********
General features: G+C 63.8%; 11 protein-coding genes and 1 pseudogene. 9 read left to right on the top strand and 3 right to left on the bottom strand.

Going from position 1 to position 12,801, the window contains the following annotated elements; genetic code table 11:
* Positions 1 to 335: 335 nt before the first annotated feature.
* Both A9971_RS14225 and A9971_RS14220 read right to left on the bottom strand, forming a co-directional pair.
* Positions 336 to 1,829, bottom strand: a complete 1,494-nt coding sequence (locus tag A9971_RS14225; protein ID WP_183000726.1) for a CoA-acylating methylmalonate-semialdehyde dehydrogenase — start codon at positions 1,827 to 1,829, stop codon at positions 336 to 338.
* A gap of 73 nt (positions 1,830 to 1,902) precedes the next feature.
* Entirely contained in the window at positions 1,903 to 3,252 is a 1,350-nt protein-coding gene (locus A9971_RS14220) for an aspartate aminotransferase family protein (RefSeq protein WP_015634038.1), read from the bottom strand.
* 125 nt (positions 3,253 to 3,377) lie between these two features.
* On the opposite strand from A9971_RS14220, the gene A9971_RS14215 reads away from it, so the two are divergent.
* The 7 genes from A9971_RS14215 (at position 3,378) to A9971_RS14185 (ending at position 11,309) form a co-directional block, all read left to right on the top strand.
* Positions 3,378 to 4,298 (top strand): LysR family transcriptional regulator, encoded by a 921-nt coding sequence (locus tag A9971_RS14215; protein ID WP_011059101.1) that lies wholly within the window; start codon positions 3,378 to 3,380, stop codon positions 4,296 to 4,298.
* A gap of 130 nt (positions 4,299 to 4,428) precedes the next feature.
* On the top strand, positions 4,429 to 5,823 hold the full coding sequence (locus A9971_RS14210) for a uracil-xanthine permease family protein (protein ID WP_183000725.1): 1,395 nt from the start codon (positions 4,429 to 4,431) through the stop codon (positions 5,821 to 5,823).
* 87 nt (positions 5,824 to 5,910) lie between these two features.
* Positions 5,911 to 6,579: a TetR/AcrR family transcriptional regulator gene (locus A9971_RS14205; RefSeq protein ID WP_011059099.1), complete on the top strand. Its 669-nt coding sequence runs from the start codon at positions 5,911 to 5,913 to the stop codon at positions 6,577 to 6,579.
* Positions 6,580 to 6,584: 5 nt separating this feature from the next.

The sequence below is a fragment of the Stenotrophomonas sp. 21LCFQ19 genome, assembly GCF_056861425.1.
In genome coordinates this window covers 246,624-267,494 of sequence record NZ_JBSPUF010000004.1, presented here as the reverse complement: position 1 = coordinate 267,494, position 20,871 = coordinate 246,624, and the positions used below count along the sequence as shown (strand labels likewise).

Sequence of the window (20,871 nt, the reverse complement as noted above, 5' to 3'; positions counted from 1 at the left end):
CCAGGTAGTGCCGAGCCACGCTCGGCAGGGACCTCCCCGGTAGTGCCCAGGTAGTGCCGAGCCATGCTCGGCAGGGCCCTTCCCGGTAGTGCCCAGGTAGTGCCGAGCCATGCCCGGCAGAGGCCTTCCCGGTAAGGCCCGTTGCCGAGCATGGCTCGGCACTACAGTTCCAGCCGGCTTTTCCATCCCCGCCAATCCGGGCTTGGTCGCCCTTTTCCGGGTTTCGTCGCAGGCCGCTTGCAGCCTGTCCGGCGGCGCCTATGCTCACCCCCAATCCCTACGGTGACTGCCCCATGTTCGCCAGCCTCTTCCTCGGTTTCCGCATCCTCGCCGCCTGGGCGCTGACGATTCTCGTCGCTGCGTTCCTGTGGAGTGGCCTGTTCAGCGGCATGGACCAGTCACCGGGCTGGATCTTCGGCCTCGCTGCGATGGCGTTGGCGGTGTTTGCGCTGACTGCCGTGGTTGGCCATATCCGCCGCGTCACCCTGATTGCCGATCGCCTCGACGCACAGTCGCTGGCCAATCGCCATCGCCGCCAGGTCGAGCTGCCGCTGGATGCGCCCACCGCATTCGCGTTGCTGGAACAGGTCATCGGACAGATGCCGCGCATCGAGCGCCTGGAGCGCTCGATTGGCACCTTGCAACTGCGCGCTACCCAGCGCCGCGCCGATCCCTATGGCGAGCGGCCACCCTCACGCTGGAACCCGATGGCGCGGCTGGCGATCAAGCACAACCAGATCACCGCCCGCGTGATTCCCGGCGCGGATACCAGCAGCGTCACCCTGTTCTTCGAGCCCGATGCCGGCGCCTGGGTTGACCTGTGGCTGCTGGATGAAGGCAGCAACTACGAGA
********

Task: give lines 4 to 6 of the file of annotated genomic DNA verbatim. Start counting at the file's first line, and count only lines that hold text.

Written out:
* Both A9971_RS14225 and A9971_RS14220 read right to left on the bottom strand, forming a co-directional pair.
* Positions 336 to 1,829, bottom strand: a complete 1,494-nt coding sequence (locus tag A9971_RS14225; protein ID WP_183000726.1) for a CoA-acylating methylmalonate-semialdehyde dehydrogenase — start codon at positions 1,827 to 1,829, stop codon at positions 336 to 338.
* A gap of 73 nt (positions 1,830 to 1,902) precedes the next feature.